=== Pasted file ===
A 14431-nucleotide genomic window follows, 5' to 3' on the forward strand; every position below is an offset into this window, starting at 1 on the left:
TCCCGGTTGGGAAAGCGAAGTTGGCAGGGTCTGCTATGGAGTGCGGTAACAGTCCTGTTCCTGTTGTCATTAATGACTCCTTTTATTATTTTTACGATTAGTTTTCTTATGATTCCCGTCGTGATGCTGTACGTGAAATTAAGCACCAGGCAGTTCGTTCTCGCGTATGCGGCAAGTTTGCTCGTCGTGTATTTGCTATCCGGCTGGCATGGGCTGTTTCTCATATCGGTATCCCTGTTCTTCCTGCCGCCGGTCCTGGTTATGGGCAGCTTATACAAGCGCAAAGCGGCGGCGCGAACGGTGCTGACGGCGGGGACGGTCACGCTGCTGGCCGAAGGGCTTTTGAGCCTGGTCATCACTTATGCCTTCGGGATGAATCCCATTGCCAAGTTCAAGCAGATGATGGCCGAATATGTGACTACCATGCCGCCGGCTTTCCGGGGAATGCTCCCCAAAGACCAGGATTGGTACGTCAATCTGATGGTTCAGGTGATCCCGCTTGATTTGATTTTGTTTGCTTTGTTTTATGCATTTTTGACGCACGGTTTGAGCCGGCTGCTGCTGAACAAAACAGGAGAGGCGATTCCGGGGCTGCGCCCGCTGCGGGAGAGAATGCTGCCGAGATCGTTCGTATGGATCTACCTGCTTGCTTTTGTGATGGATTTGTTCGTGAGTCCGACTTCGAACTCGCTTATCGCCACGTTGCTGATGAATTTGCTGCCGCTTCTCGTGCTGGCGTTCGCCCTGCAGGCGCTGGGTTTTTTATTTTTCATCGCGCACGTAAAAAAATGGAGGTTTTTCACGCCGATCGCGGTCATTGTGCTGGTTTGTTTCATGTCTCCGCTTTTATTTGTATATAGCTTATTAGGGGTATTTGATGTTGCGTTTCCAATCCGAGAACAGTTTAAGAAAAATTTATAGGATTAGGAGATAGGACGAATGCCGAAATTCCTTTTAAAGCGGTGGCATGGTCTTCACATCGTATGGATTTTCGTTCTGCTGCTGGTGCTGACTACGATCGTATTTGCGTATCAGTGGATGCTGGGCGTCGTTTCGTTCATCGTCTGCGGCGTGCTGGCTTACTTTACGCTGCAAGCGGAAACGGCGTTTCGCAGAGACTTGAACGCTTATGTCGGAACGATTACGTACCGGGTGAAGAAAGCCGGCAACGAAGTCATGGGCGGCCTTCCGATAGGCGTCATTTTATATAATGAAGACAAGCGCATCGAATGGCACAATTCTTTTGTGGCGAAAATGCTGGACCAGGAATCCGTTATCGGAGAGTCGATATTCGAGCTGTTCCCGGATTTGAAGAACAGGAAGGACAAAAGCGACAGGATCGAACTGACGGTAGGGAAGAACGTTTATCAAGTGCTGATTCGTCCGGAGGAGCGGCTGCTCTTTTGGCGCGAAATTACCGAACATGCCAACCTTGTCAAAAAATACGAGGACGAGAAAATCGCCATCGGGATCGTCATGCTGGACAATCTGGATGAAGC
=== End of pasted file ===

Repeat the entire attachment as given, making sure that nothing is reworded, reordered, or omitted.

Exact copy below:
A 14431-nucleotide genomic window follows, 5' to 3' on the forward strand; every position below is an offset into this window, starting at 1 on the left:
TCCCGGTTGGGAAAGCGAAGTTGGCAGGGTCTGCTATGGAGTGCGGTAACAGTCCTGTTCCTGTTGTCATTAATGACTCCTTTTATTATTTTTACGATTAGTTTTCTTATGATTCCCGTCGTGATGCTGTACGTGAAATTAAGCACCAGGCAGTTCGTTCTCGCGTATGCGGCAAGTTTGCTCGTCGTGTATTTGCTATCCGGCTGGCATGGGCTGTTTCTCATATCGGTATCCCTGTTCTTCCTGCCGCCGGTCCTGGTTATGGGCAGCTTATACAAGCGCAAAGCGGCGGCGCGAACGGTGCTGACGGCGGGGACGGTCACGCTGCTGGCCGAAGGGCTTTTGAGCCTGGTCATCACTTATGCCTTCGGGATGAATCCCATTGCCAAGTTCAAGCAGATGATGGCCGAATATGTGACTACCATGCCGCCGGCTTTCCGGGGAATGCTCCCCAAAGACCAGGATTGGTACGTCAATCTGATGGTTCAGGTGATCCCGCTTGATTTGATTTTGTTTGCTTTGTTTTATGCATTTTTGACGCACGGTTTGAGCCGGCTGCTGCTGAACAAAACAGGAGAGGCGATTCCGGGGCTGCGCCCGCTGCGGGAGAGAATGCTGCCGAGATCGTTCGTATGGATCTACCTGCTTGCTTTTGTGATGGATTTGTTCGTGAGTCCGACTTCGAACTCGCTTATCGCCACGTTGCTGATGAATTTGCTGCCGCTTCTCGTGCTGGCGTTCGCCCTGCAGGCGCTGGGTTTTTTATTTTTCATCGCGCACGTAAAAAAATGGAGGTTTTTCACGCCGATCGCGGTCATTGTGCTGGTTTGTTTCATGTCTCCGCTTTTATTTGTATATAGCTTATTAGGGGTATTTGATGTTGCGTTTCCAATCCGAGAACAGTTTAAGAAAAATTTATAGGATTAGGAGATAGGACGAATGCCGAAATTCCTTTTAAAGCGGTGGCATGGTCTTCACATCGTATGGATTTTCGTTCTGCTGCTGGTGCTGACTACGATCGTATTTGCGTATCAGTGGATGCTGGGCGTCGTTTCGTTCATCGTCTGCGGCGTGCTGGCTTACTTTACGCTGCAAGCGGAAACGGCGTTTCGCAGAGACTTGAACGCTTATGTCGGAACGATTACGTACCGGGTGAAGAAAGCCGGCAACGAAGTCATGGGCGGCCTTCCGATAGGCGTCATTTTATATAATGAAGACAAGCGCATCGAATGGCACAATTCTTTTGTGGCGAAAATGCTGGACCAGGAATCCGTTATCGGAGAGTCGATATTCGAGCTGTTCCCGGATTTGAAGAACAGGAAGGACAAAAGCGACAGGATCGAACTGACGGTAGGGAAGAACGTTTATCAAGTGCTGATTCGTCCGGAGGAGCGGCTGCTCTTTTGGCGCGAAATTACCGAACATGCCAACCTTGTCAAAAAATACGAGGACGAGAAAATCGCCATCGGGATCGTCATGCTGGACAATCTGGATGAAGC